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However, if you’ve been on the internet in the last few months you know that a lot of NFTs are… stupid. This is largely because the technology is relatively new and people are still playing around with it. Not everyone has the time and resources to play around with NFTs, so research by companies like ScaleFast and YouGove help understand which NFTs work (or not) and why.

We’re in the Early Days

An unstated thesis of the report is that NFTs are going to stick around and companies shouldn’t be asking “if” so much as “how.” The answer is to watch the industry now because it’s still early.

“NFTs and virtual goods present both a challenge and opportunity for brands,” reads the report. “Opportunity lies in predicting tomorrow’s NFT and virtual goods buyer by understanding today’s early adopters.”

So, who are these early adopters? According to the survey responses, both NFTs and virtual goods are most popular among males between the ages of 18 and 34.

The survey also notes that more educated people are less likely to purchase these assets, and paints the picture of “risk-takers following less-traditional paths to wealth.” While that’s certainly a part of it, the correlation may also have to do with the respondents’ age and less to do with their actual level of education or intelligence.

Further, the report identifies that “those purchasing NFTs lean toward more sentimental product categories while gaming remains a major focus for virtual goods,” and almost half of NFT purchasers reported making $80k/year or more. These are the trends of a youthful market, not a market blindly reaching for financial advancement.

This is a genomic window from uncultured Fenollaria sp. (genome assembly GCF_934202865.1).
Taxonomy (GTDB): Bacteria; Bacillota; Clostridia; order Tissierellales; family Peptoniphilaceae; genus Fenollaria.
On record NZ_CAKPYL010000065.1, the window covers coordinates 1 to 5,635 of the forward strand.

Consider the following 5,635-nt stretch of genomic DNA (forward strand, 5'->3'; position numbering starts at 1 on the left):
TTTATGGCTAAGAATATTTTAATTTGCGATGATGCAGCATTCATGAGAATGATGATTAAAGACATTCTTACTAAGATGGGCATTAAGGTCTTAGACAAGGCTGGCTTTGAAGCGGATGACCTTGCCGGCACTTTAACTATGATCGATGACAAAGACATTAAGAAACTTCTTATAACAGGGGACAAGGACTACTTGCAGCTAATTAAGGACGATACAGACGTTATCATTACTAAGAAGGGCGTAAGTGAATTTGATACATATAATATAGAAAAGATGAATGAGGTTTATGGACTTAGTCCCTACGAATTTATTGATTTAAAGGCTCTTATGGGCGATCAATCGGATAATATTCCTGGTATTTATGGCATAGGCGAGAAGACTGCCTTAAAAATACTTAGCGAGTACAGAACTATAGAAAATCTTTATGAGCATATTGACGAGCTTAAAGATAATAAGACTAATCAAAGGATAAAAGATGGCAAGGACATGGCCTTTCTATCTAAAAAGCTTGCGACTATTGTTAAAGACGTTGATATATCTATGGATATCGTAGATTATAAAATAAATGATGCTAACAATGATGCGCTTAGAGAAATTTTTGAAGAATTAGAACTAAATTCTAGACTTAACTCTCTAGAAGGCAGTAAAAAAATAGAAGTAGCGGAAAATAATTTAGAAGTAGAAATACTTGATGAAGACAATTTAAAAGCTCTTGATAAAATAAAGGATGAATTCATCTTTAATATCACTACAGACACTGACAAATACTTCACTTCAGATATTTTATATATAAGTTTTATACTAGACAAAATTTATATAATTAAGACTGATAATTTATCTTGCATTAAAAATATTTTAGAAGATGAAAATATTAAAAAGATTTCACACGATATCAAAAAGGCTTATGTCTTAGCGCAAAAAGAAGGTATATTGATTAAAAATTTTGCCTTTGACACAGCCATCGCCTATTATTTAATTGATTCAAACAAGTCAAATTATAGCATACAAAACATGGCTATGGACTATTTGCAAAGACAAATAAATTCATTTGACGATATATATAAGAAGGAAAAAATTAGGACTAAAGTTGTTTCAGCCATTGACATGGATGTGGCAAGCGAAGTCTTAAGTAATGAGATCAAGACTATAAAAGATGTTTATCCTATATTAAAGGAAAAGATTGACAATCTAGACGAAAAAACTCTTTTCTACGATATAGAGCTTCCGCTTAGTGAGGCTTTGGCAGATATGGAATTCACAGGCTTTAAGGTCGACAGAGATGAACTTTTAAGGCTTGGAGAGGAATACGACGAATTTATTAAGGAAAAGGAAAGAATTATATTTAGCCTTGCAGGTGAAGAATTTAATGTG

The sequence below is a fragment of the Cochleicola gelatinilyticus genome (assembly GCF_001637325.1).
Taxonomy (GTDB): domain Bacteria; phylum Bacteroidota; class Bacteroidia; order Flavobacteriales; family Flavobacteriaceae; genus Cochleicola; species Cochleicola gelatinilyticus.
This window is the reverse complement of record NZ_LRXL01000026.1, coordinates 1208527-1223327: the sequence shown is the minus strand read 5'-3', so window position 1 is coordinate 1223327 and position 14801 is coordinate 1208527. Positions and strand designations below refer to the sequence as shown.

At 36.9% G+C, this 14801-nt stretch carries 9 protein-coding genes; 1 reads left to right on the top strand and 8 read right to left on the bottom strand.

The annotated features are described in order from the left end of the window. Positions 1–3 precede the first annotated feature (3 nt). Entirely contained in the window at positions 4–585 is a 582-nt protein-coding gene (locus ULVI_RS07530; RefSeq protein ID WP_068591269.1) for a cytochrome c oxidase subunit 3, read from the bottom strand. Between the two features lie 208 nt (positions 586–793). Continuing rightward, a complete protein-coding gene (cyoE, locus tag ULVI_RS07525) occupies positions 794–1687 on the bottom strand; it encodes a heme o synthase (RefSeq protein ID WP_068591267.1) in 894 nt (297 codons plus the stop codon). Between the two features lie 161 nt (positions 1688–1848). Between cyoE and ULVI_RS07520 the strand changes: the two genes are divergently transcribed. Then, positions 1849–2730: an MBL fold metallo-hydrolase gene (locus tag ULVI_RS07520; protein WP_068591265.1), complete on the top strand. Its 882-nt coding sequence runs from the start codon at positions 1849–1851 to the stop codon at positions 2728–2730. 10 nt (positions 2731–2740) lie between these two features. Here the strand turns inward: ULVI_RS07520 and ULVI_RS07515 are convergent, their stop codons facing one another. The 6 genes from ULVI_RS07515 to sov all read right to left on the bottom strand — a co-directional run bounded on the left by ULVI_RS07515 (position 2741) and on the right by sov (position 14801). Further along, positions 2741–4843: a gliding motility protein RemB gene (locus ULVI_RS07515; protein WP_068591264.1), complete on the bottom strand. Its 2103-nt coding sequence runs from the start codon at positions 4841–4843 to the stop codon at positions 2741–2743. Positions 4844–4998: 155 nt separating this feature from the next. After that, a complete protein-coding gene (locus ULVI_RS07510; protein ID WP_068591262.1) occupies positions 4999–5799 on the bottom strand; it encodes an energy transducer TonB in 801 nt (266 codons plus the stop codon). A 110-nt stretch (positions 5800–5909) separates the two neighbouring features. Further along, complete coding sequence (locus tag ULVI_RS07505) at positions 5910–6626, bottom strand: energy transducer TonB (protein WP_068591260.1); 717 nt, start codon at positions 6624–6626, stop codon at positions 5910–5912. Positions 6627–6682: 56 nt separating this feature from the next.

Another interesting trend identified in the report is that members of “China-based social media apps” are far more likely to have purchased NFTs and virtual goods than users of “legacy social media sites” like Twitter, LinkedIn, and Facebook.

So a portrait of the market today:

“The market for NFTs and virtual goods is largely untapped as most active participants so far have been young and highly in-tune with overseas tech trends.”

Who Hasn’t Bought in? And, Why Not?

So, who is left to tap? What kinds of people aren’t buying NFTs and virtual goods? First off, 44% of respondents said that they had “no clue” what NFTs were – 36% said the same of virtual assets.

“Market expansion begins with educating the consumer and identifying what factors could increase the chance of a successful transaction,” read the report. Fortunately, the survey also identified some of those factors.

Almost half of the respondents said that they would buy an NFT if they had a better understanding of the underlying technology. A similar fraction said that they would be more likely to buy if they knew that the asset was going to appreciate.